Photo credit: Pierre-Selim Huard
By Matthew Risley
On Sunday, April 24th, French voters re-elected Emmanuel Macron for another five-year presidential term. For the second straight election, he defeated his far-right opponent Marine Le Pen, becoming the first president re-elected in France since Jacques Chirac in 2002. Running on a platform of centrist rhetoric, Macron won by a significant margin, even though the gap between him and Le Pen closed to 15.2%, demonstrating the waning appeal of the status quo in France. The French left missed out on a brilliant opportunity to publicize its positions and potentially take power, squandering the chance due to its inability to cooperate—a lesson for left-wing parties around the world.
Extremist candidates—Eric Zemmour and Le Pen of the Far Right and Jean-Luc Mélenchon of the Far Left—received a majority of the vote during the first round of the election, taking 52.3%. Valérie Pécresse, who represented the center-right party of Les Republicains (The Republicans), received only 4.8% of the vote, despite polling at 12% percent in early March. This stands in stark contrast to the first round vote in 2017, where François Fillon, the representative for Les Republicains, received 20% of the vote, only missing out on the second round of voting by 1.3%.
Mélenchon failed to reach the second round by a mere 1.2%, which could have certainly materialized if the other left-wing parties had dropped out and endorsed his campaign. Anne Hidalgo of the Parti Socialiste (Socialist Party) received only 1.8% of the vote, the lowest ever for a candidate for the Socialist Party and an abysmal performance compared to the 28.6% won in 2012. Yannick Jadot received 4.6% of the vote for the Europe Écologie Les Verts (The Green Party). Meanwhile, three other parties—Parti Communiste Français (French Communist Party), Nouveau Parti Anticapitaliste (New Anti-Capitalists), Lutte Ouvrière (Workers’ Struggle)—combined for only 3.7% of the vote.
Taken individually these numbers are meager, yet when combined, the candidates on the left earned a significant 32.1% of the vote. In fact, it is surprisingly higher than Macron’s 27.8%. If only half of the voters from these five left-wing parties had voted for Mélenchon, he would have moved onto the second round of voting in place of Le Pen. Yet, in lieu of uniting to endorse Mélenchon—or even simply withdrawing and letting the voters decide—the left ran four separate campaigns with 0% chance of advancing to the second round.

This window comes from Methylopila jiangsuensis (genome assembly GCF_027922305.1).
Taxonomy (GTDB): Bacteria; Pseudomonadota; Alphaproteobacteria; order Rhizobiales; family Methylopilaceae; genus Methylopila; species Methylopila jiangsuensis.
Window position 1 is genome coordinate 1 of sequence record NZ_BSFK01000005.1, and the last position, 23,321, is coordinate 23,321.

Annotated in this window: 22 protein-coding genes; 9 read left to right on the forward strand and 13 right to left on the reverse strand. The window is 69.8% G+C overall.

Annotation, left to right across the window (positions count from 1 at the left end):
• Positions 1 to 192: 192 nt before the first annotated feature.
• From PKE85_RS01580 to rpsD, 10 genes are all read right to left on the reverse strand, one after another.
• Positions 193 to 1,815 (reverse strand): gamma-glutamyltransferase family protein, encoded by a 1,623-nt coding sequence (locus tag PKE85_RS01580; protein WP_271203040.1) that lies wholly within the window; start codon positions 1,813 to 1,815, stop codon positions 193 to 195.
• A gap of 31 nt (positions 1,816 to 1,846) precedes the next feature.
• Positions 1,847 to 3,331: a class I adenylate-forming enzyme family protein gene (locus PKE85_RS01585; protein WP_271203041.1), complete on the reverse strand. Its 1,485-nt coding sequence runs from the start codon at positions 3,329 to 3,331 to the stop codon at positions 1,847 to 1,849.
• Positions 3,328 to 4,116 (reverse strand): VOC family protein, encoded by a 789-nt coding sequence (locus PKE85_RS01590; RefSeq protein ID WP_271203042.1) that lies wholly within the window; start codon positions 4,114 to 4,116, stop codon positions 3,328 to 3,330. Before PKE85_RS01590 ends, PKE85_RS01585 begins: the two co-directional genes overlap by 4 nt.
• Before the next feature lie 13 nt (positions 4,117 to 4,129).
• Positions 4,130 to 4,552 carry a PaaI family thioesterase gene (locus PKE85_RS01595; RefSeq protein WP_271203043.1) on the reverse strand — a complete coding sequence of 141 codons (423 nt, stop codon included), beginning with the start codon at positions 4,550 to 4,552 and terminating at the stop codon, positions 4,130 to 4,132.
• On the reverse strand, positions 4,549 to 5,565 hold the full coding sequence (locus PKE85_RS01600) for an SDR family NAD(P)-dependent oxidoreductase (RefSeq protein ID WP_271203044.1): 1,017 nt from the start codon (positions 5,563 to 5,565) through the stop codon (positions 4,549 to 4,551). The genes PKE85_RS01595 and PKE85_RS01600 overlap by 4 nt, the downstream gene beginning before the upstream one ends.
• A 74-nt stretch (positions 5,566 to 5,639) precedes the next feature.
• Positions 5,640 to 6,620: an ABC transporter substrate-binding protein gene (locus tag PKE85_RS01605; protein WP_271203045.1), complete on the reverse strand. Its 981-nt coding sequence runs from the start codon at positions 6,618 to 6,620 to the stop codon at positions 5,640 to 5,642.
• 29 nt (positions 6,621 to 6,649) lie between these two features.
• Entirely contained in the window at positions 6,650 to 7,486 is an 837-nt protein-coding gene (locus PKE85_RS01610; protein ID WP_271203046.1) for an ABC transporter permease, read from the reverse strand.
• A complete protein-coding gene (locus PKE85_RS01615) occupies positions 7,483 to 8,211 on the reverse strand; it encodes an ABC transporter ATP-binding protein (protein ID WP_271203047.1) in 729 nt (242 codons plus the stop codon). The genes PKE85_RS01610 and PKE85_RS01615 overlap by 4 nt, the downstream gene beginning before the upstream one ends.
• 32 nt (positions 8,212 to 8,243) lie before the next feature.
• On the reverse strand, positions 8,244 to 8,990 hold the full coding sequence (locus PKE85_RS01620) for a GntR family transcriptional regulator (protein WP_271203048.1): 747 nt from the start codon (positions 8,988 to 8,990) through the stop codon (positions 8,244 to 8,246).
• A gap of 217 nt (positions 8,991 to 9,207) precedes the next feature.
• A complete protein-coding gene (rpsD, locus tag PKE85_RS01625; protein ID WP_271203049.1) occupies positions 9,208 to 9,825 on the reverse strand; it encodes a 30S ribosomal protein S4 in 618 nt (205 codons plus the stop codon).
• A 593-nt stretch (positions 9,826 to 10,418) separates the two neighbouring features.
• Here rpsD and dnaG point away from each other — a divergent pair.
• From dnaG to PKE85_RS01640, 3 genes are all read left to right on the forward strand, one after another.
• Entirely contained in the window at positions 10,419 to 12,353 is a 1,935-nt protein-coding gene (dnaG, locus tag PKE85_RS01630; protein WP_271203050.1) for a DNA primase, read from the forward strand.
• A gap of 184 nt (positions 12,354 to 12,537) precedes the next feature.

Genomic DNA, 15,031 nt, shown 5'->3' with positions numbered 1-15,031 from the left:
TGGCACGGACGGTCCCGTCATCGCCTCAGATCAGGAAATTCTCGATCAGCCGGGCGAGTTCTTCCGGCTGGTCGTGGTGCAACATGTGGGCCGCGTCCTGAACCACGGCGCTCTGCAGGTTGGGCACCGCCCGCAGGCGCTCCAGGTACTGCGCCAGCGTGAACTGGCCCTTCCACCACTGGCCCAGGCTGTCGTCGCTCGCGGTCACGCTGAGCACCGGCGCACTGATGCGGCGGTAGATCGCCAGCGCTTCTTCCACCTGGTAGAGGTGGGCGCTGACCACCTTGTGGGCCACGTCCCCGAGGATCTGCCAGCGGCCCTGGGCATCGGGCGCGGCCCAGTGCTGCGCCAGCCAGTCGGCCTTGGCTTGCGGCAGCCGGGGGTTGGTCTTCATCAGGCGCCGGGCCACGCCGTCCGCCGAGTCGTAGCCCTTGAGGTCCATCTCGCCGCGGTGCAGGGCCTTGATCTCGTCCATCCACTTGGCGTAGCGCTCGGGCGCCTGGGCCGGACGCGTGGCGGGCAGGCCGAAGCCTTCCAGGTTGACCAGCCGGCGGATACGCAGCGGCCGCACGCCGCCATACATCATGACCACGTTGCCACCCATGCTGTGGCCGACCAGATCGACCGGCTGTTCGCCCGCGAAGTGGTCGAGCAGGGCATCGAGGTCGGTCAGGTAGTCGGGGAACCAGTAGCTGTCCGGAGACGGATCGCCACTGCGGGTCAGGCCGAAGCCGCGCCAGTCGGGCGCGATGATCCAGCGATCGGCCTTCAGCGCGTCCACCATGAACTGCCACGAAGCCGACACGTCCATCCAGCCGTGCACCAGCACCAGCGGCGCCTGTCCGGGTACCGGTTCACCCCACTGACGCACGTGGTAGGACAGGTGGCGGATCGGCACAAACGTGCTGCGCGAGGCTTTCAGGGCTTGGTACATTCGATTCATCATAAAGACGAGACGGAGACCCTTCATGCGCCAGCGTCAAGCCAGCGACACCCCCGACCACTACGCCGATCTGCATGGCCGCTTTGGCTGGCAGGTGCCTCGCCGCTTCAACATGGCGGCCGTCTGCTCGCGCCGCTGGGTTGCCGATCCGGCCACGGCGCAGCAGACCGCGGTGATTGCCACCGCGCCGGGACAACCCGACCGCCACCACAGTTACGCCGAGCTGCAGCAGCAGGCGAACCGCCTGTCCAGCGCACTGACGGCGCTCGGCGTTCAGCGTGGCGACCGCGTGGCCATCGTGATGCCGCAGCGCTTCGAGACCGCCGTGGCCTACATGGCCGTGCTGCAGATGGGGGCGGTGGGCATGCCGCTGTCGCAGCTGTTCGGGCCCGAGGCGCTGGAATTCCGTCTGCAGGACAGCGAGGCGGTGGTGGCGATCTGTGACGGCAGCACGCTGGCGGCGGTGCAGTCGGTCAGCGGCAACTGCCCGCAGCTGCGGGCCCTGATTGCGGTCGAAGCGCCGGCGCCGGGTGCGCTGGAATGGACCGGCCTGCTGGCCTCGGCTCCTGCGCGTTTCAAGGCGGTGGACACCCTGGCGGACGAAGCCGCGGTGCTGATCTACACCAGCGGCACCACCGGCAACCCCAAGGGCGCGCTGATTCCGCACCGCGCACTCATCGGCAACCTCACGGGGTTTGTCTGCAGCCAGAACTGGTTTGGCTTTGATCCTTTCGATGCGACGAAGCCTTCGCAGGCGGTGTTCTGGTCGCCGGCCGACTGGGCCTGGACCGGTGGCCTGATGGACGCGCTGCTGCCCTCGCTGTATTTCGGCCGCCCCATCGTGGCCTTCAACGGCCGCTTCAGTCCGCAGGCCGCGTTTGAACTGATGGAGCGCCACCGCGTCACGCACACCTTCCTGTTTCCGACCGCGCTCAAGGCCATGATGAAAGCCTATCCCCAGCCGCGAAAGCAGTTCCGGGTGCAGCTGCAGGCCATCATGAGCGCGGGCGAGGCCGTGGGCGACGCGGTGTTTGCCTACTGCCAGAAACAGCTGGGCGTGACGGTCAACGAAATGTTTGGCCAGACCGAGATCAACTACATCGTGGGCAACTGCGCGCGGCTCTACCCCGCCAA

Of course, not all the voters from these parties would have voted for Mélenchon if the field had been vacated, but he only needed an additional 1.3 percentage points in order to qualify for the second round of voting. This also would not have guaranteed Mélenchon a second round run-off victory—in fact, he would have most likely lost—yet, simply forcing Macron to face a left-wing candidate, rather than a far-right candidate, would be a victory for the French left. The strength of the left would have proved more pressing than that of the right, and this certainly would have shifted Macron’s policy pursuits.
Nonetheless, this election demonstrates the eroding appeal of the status quo for French voters. The massive rise in support for radical political parties unequivocally points towards discontent with France’s neoliberal, pro-EU stance. Even in defeat, Le Pen has won her own battle: her right-wing platform has been established as a serious threat to the political center. It is clear that many of Macron’s votes come from unhappy voters who would have strategically picked any candidate other than Le Pen, although far from their first choice.
To an extent, the left has realized its error since the election. A new coalition—the Nouvelle Union Populaire écologique et sociale (New People’s Ecologic and Social Union)—is forming, attempting to deny Macron a Parliamentary majority. Macron has rebranded his party the Renaissance, hoping to ally with the center-right to combat this newfound threat. The union under Mélenchon is commendable; the combined force of the left in France is significant, and Macron’s maneuvers demonstrate his fear and betray the confidence he publicly projects. Fracturing Macron’s power with a win in Parliament would mark an incredible accomplishment for a coalition that seemed unlikely to materialize only a few weeks ago. Though it remains to be seen if it will do so, this coalition is the perfect vehicle for the left to win.
Although comparisons to the United States’ contemporary political battle are loose, the American left can learn from this election. The inability of French left-wing elements to cooperate during the presidential election remains a warning for the American left as well as other left-wing parties around the world. However, their speedy commitment to a coalition and seeming ability to unite for the purposes of a Parliamentary majority should give their counterparts in the United States and elsewhere good reason to think that they too can reconcile differences to avoid electoral defeat at the hands of their ideological opponents.
Despite the limiting nature of the U.S. political system and culture, one rule transcends borders in truth: you must take power in order to enact the change you wish to see. Ideological concessions are an unfortunate necessity in politics. The New People’s Ecologic and Social Union is an excellent response to the situation, and an exemplary display of leftist unity that will hopefully set an example for leftist parties worldwide going forward.
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